Solar Citizens this morning responds to the release of the 2022 Climate of the Nation report from the Australia Institute, which reaffirms the importance of a National Net Zero Transport Strategy required to fully decarbonise the sector.
“The Australia Institute report today clearly shows that Australians want all-encompassing climate plans for all sectors of the economy, including transport – our fastest-growing source of carbon emissions,” said Ajaya Haikerwal, Clean Transport Campaigner at Solar Citizens.
“Concern for climate change is at an all-time high – most Australians have seen the harrowing effects of fires, floods and droughts at their doorstep, all within the last few years.
“Australians want solutions now and see the role of Australia in being a climate leader. But when it comes to transport emissions, most people probably don’t realise most of our emissions come from road-based transport, in particular cars.
“The Federal Government’s recent National Electric Vehicle Strategy will be a great first step to addressing our rising transport emissions. Today’s Australia Institute report demonstrates that two-thirds of Australians see the importance of a globally competitive fuel efficiency standard – the key policy mechanism explored in the Strategy.
“As we detailed in our own submission on the Strategy, any subsidies for EVs should be targeted to lower-income households to give them a helping hand in this transition – a point that 72% of Australians support, according to this report.
“We need ways to encourage people to do fewer trips in cars when they can. However as the report has shown, most people don’t feel that our public transport systems are reliable, affordable, or even better for the climate.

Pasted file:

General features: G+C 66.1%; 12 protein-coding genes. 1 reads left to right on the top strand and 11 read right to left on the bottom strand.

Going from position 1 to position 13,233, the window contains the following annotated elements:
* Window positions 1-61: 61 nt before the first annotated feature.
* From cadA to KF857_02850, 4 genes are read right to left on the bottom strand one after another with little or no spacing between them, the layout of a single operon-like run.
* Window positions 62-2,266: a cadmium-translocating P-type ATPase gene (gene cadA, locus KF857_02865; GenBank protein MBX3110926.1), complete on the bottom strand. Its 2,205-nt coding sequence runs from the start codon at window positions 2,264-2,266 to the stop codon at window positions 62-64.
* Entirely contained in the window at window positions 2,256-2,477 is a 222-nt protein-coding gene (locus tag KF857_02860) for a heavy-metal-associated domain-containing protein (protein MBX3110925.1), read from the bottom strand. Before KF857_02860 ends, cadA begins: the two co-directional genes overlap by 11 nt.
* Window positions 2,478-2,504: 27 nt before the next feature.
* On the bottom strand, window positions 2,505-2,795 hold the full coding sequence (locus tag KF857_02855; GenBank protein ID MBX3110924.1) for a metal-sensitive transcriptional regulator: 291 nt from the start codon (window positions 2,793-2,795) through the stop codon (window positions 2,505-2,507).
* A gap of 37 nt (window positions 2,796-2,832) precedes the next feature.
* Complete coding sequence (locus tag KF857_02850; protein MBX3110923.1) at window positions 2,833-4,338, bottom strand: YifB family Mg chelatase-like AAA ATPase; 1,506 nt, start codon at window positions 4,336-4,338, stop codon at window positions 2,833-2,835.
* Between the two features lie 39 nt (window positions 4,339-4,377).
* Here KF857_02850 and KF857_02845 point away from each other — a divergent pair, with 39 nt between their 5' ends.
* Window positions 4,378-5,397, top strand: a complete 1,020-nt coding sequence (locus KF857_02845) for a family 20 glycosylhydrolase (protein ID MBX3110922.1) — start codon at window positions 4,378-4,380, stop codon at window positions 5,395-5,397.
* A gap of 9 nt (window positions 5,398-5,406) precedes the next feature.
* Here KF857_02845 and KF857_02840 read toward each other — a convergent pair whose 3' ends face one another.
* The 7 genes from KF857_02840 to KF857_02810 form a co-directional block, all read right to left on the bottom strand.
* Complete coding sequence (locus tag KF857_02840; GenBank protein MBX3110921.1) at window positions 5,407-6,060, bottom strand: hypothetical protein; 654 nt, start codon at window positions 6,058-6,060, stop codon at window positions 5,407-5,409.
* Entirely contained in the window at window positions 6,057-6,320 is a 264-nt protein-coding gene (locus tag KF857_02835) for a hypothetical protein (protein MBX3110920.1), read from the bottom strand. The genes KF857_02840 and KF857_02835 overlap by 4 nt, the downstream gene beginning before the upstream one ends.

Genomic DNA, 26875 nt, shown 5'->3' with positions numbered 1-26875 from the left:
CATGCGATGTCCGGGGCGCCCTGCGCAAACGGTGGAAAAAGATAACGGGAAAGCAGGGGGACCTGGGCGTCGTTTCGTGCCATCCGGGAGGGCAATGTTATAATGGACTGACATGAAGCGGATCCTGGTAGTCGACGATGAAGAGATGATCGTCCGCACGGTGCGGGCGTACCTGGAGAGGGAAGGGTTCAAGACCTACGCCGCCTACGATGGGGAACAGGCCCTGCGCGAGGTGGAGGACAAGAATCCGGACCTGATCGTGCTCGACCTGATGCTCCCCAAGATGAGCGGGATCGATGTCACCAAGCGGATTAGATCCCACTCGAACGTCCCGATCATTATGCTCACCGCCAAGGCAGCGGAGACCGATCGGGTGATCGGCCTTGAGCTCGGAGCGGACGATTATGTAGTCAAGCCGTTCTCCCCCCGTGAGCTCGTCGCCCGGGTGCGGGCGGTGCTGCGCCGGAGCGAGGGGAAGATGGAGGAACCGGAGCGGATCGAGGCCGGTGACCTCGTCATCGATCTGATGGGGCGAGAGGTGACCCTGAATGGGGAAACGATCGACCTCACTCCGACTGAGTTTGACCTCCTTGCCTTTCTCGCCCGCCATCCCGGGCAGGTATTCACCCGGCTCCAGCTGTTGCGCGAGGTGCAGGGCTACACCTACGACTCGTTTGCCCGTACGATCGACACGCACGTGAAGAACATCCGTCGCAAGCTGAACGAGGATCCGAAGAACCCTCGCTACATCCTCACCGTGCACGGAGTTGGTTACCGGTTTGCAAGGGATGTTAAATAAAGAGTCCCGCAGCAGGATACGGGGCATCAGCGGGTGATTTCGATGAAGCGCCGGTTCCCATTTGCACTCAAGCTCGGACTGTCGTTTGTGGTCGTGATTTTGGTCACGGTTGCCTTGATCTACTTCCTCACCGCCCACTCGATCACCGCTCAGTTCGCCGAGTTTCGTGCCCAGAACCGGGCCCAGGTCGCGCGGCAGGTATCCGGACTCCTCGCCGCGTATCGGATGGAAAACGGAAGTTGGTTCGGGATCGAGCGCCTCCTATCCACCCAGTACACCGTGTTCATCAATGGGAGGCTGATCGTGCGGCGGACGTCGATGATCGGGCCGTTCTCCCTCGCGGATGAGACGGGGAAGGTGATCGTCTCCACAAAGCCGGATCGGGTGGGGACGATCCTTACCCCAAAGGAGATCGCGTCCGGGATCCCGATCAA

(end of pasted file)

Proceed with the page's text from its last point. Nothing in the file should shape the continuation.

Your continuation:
“Powering our public transport systems with cheap, renewable energy is a no-brainer and a low-hanging fruit for transport decarbonisation. Investing in more frequent services to increase reliability will deal with the rest.
“But a lot of people also like having the flexibility of commuting at a time that suits them – and this is where measures to encourage the uptake of bike riding, including e-bike subsidies come in. So that more people can enjoy getting around safely, we should open more streets to bike riding without car traffic.
“It’s time to get on with it – Australians are sick of waiting for action while floodwaters lap at their doorsteps."
Media Contact: Ajaya Haikerwal (0400 723 324)
20 October 2022: VICTORIAN ENERGY ANNOUNCEMENT LEAVES SHADOW OVER CHRIS MINNS
Solar Citizens today celebrates an election commitment from the Victorian Labor Government to increase the State’s Renewable Energy Target to 95% by 2035, and set a new emissions reduction target of 75-80% by 2035.
“The Victorian Government has significantly raised the bar today and announced clean energy policies that will provide cheaper clean energy for our community, more local jobs, and drive down emissions as we experience increasing severe weather events,” said Solar Citizens National Director Heidi Lee Douglas.
Today’s Victorian announcement follows the recent launch of Queensland’s Energy and Jobs Plan which commits the Sunshine State to a 70% Renewable Energy Target by 2032 and the closure of all state-owned coal stations by 2035.
“Right now Australians are facing a triple whammy: the impacts of the climate crisis are hurting our communities, while energy prices are spiraling and the cost of living is getting out of control. Policies like what the Victorian and Queensland governments have announced will work to slash emissions and our power bills,” said Ms Douglas.
“We’re now looking at New South Wales to follow the leadership of Victoria and Queensland to step up their renewable energy and emission reduction policies.